Today the houses are used as shops selling a wide assortment of jewelry, ranging from affordable modern jewels to pricey antiques. 
The Ponte Vecchio is the oldest bridge in Florence. It is believed that a bridge already existed here during the Roman times. Its current appearance dates back to 1345 when it was built to replace a bridge which was destroyed by a flood. Houses were built on the bridge, a common practice in large European cities during the Middle Ages. The Ponte Vecchio was the only bridge in Florence that survived the Second World War unscathed.

We had a great lunch at a lovely sidewalk cafe. I ordered spaghetti with meat sauce and they served it in a unique plate that had a large cup-like indentation in the middle to hold the pasta, very good meal in the most beautiful surroundings facing the Duomo.

After some shopping we headed back to the train station to return to the ship. We had a great meal tonight of shrimp cocktail, prime rib and a to-die-for chocolate souffle. After dinner we saw an entertaining show in the lounge and then happily went to bed after an exciting but tiring day.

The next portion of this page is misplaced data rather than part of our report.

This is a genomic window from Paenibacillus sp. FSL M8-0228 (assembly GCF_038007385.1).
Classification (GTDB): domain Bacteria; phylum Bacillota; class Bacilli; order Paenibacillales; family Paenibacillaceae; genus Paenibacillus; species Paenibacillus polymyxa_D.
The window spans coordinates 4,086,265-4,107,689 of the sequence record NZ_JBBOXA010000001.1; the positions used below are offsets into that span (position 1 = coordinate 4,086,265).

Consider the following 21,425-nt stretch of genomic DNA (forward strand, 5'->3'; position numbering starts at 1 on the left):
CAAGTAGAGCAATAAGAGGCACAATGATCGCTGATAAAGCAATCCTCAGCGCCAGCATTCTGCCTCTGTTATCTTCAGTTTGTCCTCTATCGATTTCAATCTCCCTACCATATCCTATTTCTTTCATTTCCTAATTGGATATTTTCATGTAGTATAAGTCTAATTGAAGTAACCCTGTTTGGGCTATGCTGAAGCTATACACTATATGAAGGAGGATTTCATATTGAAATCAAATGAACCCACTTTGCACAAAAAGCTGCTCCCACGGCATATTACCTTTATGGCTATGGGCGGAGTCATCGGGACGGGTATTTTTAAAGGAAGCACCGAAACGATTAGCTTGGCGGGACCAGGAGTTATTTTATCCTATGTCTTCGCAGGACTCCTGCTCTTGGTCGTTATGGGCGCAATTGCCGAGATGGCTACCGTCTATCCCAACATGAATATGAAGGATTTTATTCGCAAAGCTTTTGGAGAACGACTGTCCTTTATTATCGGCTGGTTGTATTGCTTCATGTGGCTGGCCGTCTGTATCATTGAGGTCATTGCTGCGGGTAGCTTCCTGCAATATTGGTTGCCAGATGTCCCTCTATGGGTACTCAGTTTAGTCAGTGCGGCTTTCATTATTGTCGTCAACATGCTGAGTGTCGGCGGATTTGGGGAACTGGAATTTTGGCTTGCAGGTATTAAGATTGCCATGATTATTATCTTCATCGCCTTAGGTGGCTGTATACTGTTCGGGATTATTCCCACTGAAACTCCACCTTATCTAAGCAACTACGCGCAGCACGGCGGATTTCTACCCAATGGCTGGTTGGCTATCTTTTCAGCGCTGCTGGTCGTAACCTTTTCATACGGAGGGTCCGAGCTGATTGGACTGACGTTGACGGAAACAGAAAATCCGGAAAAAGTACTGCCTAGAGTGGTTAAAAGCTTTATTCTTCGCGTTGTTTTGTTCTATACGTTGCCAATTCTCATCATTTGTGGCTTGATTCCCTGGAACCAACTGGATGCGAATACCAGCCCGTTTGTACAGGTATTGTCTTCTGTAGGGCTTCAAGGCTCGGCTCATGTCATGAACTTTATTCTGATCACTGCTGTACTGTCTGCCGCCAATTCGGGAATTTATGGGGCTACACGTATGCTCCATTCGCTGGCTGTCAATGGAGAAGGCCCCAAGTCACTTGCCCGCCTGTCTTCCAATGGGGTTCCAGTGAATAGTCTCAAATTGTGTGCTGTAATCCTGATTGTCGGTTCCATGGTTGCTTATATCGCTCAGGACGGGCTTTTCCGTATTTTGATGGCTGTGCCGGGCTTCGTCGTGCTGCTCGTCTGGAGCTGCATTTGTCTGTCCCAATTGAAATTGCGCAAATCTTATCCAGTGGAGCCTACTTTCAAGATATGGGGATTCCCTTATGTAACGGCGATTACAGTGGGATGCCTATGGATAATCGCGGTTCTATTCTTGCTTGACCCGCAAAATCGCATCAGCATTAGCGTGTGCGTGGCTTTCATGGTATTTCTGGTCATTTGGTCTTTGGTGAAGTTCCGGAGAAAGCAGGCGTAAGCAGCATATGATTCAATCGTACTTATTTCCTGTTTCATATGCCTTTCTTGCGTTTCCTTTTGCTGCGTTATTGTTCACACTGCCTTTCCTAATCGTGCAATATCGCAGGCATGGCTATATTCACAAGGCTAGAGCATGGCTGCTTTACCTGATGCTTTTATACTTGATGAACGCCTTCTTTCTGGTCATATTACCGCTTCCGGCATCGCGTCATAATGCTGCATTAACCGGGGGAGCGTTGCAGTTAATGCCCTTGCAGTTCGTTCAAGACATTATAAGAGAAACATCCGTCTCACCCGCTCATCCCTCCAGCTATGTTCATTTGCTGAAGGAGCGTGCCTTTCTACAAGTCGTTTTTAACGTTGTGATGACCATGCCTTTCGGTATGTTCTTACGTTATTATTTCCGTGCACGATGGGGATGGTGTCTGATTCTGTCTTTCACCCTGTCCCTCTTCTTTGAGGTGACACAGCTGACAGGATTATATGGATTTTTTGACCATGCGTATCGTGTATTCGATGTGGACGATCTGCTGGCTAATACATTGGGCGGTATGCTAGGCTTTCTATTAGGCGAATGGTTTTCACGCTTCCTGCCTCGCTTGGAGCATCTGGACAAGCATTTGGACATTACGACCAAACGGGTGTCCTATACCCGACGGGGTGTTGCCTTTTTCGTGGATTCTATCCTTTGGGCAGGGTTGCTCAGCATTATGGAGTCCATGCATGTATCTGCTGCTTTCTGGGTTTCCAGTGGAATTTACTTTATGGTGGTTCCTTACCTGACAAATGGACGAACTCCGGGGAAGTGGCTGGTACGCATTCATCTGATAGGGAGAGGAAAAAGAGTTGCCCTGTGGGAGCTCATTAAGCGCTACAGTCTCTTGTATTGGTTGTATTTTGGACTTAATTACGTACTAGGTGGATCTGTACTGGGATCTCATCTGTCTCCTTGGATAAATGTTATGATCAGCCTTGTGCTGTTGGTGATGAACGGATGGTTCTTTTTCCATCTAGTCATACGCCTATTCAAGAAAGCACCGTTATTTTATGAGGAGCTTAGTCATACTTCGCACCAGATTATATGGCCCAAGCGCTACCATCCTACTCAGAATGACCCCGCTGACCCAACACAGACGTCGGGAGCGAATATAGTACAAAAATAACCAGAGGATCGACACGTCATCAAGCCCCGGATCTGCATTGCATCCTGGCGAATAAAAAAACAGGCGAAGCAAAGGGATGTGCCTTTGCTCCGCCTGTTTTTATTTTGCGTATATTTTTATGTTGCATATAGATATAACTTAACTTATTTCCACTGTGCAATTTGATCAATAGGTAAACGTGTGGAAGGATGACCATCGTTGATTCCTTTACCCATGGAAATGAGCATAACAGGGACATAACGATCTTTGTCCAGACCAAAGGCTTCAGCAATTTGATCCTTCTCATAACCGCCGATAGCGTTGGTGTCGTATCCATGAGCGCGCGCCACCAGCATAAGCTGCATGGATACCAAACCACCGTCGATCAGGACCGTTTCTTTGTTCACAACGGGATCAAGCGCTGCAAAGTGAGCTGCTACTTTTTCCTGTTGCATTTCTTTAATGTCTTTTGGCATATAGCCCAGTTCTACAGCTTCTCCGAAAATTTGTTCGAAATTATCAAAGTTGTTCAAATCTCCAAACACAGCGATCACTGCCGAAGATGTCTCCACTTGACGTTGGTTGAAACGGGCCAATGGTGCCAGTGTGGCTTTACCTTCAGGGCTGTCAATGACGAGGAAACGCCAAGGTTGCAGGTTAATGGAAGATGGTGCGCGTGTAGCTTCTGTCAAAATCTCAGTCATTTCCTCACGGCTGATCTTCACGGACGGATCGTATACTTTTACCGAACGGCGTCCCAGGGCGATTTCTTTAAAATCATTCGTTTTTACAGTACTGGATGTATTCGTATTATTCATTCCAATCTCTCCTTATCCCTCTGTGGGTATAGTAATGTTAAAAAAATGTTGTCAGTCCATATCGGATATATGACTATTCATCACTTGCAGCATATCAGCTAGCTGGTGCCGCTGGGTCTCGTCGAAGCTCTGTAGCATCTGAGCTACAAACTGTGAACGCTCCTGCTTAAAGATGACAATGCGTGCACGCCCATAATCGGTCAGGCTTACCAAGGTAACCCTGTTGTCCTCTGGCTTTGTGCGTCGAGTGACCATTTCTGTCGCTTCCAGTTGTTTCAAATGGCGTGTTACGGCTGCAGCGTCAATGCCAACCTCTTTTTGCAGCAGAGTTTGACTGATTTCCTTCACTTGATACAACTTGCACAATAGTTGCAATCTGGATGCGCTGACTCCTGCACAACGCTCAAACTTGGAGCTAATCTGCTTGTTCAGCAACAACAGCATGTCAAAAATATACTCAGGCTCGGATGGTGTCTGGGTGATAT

25 Oct 15 - Rome

This morning we had an early buffet breakfast at the hotel, it had everything. . . eggs, bacon, cold cuts, cheeses, pastries, pancakes, cereals etc and three kinds of coffee...great way to start the day.

This was the last Sunday of the month so entry to the Sistine Chapel was free so we headed off early to get in line since there are always hundreds of people lined up an hour before opening time. We got there by 8:00am and we were behind about 800 people with the same idea. Once the doors opened at 9:00am the entry was fast and were were on our way into the Vatican Museums to see the Sistine Chapel. It was unbelievable how far away it was, it was at the end of all the other museums and there is no way of just getting to it without bypassing the miles of corridors and steps and winding alleys of the museum enroute to this crown jewel of the vatican.